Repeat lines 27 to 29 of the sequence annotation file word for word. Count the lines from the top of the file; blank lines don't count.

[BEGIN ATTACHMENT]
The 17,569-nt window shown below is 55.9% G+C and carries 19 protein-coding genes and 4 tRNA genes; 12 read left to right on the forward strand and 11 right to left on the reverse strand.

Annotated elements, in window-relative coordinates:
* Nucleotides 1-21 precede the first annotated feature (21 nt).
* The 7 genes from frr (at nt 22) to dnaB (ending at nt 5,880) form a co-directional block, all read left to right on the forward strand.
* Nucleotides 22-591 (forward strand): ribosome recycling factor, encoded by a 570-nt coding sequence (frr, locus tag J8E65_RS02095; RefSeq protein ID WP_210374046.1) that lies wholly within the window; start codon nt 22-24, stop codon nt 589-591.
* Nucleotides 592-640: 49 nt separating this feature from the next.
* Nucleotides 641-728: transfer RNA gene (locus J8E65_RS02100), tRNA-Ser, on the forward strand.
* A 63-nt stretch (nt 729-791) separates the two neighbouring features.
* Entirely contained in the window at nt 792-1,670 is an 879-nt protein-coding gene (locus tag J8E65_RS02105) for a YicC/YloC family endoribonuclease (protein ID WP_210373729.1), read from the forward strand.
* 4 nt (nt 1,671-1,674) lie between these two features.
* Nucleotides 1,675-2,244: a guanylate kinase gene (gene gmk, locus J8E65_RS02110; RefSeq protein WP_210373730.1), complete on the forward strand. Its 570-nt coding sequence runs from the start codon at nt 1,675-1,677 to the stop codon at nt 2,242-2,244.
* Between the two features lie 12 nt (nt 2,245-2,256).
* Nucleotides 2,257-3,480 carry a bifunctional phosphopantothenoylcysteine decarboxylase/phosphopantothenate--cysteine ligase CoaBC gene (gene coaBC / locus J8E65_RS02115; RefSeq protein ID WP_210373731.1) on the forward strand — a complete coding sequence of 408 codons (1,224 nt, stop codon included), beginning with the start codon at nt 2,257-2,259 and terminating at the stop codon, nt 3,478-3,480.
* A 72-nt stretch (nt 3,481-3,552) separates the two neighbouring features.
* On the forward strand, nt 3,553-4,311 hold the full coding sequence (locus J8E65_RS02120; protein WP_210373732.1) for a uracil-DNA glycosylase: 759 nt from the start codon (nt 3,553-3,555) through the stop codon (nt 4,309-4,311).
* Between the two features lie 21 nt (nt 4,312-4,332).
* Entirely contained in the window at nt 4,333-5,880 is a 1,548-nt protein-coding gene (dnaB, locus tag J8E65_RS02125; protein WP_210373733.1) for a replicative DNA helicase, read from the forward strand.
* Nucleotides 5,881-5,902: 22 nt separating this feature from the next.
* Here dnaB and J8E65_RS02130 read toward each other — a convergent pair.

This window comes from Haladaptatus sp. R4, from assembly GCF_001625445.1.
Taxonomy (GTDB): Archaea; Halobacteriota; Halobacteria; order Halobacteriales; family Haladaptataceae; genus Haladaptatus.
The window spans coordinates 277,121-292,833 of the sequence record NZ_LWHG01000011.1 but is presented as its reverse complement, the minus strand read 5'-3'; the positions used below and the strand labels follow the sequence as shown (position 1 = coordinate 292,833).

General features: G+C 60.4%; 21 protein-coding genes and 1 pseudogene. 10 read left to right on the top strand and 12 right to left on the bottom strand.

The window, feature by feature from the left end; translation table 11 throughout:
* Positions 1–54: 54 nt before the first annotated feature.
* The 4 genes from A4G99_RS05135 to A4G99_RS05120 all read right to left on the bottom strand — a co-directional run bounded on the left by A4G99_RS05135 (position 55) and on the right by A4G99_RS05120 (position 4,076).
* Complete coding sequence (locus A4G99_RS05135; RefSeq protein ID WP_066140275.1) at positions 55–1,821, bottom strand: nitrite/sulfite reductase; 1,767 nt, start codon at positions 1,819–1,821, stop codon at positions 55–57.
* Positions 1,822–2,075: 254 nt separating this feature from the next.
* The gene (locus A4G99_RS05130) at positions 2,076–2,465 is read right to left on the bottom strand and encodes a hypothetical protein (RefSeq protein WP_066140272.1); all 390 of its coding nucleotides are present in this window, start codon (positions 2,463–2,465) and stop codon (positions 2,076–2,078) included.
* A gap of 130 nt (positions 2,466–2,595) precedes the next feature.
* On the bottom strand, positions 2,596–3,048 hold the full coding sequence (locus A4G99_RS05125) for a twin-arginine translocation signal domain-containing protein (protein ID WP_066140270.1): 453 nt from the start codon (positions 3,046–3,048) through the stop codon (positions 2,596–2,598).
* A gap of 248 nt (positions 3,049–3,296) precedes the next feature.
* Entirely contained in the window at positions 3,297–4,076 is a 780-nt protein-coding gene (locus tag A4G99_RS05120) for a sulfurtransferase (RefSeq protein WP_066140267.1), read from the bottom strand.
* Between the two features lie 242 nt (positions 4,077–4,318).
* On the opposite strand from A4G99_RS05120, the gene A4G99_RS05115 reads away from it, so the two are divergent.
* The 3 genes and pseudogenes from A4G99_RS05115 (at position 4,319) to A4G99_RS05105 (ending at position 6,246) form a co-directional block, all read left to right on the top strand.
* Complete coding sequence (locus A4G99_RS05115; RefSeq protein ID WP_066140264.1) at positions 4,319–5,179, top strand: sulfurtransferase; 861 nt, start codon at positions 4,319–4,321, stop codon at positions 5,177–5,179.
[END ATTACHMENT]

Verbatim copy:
* Complete coding sequence (locus A4G99_RS05135; RefSeq protein ID WP_066140275.1) at positions 55–1,821, bottom strand: nitrite/sulfite reductase; 1,767 nt, start codon at positions 1,819–1,821, stop codon at positions 55–57.
* Positions 1,822–2,075: 254 nt separating this feature from the next.
* The gene (locus A4G99_RS05130) at positions 2,076–2,465 is read right to left on the bottom strand and encodes a hypothetical protein (RefSeq protein WP_066140272.1); all 390 of its coding nucleotides are present in this window, start codon (positions 2,463–2,465) and stop codon (positions 2,076–2,078) included.